"We are seen as illegal anyway. Why are we going to take care with the forest? It's a resource that we have," said Menezes.
It seems clear that a sustainable solution has to be found for these communities, since they will likely remain in the forest.
In truth, deforestation is a social problem, just as much as a criminal issue, noted Paulo Barreto, a researcher at Imazon, an NGO focused on Amazon sustainability.
Experts agree the key to creating sustainable farming in and around the Amazon is the Forestry Code, passed in 2012.
The code creates Brazil's first land registry, which will potentially allow legitimate farmers in the Amazon to access financing. That's a big deal as currently farmers don't get credit due to confusion over land titles caused by the disorderly occupation during the military government.
The funds would allow farmers to set up more efficient farms and rely less on exploiting the forest.
It will also allow Ibama to identify irregular properties more efficiently.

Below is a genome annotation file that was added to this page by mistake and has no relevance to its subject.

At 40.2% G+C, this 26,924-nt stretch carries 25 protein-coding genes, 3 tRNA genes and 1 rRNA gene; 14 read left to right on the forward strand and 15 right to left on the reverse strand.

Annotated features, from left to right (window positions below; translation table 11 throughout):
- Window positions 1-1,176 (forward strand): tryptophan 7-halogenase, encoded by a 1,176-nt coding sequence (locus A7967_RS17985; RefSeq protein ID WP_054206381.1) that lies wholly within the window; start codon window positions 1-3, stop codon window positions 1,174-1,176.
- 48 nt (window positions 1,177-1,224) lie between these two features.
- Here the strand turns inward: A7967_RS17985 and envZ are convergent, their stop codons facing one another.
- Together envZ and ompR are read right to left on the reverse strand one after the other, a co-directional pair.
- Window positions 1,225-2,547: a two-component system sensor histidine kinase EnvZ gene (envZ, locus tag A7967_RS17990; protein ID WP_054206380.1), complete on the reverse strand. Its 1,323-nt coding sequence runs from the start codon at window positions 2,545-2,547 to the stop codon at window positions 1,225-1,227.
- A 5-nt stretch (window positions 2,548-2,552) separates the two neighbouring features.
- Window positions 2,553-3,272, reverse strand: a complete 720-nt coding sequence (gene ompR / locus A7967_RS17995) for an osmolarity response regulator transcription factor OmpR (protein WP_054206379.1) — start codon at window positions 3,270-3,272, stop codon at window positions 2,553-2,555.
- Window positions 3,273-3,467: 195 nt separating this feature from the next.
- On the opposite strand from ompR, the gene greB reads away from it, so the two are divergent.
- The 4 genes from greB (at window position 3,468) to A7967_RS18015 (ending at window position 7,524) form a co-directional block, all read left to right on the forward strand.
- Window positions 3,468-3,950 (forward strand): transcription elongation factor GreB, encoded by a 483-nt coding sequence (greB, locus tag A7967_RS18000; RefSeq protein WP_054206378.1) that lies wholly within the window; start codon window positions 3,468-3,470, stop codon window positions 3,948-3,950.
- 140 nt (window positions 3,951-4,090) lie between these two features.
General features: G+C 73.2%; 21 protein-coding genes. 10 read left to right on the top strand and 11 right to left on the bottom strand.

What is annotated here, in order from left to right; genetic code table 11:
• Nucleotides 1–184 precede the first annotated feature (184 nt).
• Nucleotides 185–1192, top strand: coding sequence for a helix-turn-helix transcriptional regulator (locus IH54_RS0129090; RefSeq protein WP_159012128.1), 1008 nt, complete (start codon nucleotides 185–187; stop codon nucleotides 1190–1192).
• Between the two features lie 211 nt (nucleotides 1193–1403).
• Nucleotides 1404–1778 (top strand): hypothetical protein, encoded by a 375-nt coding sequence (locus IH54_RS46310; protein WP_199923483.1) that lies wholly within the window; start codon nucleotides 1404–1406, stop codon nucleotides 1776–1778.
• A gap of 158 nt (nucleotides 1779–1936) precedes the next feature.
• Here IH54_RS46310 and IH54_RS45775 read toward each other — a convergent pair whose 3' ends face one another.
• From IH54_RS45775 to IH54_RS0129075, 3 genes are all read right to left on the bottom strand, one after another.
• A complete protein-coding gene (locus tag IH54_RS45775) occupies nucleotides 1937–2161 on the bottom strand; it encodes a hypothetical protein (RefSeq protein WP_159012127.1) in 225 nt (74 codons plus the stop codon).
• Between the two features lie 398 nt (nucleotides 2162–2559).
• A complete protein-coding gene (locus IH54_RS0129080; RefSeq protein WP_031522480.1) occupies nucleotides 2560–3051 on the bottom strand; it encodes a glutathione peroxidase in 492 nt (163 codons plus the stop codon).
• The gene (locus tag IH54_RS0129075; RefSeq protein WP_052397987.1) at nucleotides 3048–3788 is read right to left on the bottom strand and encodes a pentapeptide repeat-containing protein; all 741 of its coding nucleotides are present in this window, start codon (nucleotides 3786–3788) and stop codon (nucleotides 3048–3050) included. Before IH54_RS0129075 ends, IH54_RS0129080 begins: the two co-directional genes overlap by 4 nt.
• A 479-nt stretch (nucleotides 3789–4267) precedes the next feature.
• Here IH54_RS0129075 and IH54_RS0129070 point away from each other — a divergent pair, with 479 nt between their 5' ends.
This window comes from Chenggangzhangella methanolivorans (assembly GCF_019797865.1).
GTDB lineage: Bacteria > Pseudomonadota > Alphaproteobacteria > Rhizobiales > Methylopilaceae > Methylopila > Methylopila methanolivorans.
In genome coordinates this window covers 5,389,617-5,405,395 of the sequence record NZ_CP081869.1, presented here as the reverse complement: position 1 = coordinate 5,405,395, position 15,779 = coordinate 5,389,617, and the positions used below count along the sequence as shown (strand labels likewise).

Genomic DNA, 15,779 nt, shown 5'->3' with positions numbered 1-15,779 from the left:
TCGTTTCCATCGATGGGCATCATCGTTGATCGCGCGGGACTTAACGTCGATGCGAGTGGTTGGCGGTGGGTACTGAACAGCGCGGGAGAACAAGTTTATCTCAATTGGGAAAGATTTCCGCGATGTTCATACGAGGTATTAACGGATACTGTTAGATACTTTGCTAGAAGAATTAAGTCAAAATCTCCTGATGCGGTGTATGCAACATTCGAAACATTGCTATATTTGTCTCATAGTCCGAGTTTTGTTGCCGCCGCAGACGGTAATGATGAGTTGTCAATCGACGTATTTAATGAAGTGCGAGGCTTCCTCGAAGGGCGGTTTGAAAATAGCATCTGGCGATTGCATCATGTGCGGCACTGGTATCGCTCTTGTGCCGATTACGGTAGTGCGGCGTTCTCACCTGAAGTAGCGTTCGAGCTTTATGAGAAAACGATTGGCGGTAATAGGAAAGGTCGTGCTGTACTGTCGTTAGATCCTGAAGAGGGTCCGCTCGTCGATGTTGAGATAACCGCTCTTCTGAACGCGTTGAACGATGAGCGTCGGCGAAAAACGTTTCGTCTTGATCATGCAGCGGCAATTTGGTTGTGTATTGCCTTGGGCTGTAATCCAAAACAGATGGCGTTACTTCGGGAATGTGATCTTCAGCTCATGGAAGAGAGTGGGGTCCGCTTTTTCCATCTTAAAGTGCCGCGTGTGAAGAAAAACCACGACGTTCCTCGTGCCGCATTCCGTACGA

"The registry will allow us to implement the law better in deforesting hotspots and blacklist irregular farmers," said Evaristo.
Some environmentalists called the code a deforesters' charter as it pardoned past illegal clearance as long as farmers restored forest.
But the overall impact of the code is positive as it finally creates legal clarity, which will allow authorities to properly implement the law in the Amazon, said Rodrigo Lima, general manager at AgroIcone, a farm policy consultancy.
Of course, passing the code is one thing, implementing it is another.
Two years after it was passed, less than 10% of Brazil's 5 million farms have applied to join the registry and the government faces a gargantuan task in enforcing the reforestation demands required of farmers as part of the code.
"There is an enormous amount of work ahead and it will be tough for the government to enforce the code when that time comes," said Lima